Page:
Falls can be serious for the elderly

Nov 29, 2010

Muscle-strengthening exercises can make bones stronger

Bones can become weaker as people age and develop osteoporosis. In some cases, a person may not be aware that they have the condition until they break a bone. Osteoporosis affects 55 percent of people over the age of 50, according to the National Osteoporosis Foundation.

In older people, a fall can have serious repercussions. The Foundation for Education and Musculoskeletal Research says falls result in 600,000 deaths a year in Illinois.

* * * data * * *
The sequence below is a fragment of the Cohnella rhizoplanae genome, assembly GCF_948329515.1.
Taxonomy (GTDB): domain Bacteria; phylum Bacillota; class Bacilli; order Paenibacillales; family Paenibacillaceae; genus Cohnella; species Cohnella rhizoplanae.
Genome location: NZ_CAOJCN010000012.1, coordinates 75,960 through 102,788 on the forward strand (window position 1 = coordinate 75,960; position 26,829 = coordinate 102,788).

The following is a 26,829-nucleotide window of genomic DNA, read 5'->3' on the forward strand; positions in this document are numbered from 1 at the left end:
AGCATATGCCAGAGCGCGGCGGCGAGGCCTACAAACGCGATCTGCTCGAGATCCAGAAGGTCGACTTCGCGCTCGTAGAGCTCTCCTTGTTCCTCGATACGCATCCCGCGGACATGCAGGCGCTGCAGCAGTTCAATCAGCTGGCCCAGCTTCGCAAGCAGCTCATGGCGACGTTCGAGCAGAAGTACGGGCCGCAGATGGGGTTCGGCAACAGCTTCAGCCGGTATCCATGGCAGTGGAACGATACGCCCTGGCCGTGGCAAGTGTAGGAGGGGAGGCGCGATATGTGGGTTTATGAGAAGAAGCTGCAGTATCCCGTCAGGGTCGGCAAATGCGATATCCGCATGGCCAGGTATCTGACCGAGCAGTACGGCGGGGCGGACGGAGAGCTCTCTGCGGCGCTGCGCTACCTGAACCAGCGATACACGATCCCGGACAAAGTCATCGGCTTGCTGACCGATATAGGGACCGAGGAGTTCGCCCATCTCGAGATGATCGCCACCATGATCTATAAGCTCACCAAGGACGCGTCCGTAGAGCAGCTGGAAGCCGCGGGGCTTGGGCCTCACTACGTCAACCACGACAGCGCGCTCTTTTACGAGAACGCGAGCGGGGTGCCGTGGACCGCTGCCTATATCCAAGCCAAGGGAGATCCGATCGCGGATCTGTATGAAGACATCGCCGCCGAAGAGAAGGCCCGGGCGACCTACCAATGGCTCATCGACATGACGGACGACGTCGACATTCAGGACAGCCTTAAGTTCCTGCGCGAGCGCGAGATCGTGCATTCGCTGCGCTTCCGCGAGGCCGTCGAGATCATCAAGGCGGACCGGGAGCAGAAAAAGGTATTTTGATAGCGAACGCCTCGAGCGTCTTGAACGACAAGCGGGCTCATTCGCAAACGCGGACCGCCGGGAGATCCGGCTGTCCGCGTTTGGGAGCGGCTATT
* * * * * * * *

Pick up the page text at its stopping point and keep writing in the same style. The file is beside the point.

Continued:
FEMR founder and CEO Dr. Jimenez says that falls can be avoided.

"We need to start educating older adults and their caretakers and families about ways to diagnose and treat osteoporosis to minimize the risk of a loved one falling and injuring themselves," says Jimenez. "Through screening and treatment of osteoporosis, and getting the proper nutrition and daily physical activity, the risk of falling and breaking bones is significantly reduced."

FEMR recommends people make sure to keep their floors clutter-free and use rugs with skid-proof backs to help avoid falls.

Getting appropriate amounts of calcium and vitamin D, in addition to completing muscle-strengthening exercises, can help prevent osteoporosis. Being fit can also help people save on their health and life insurance.

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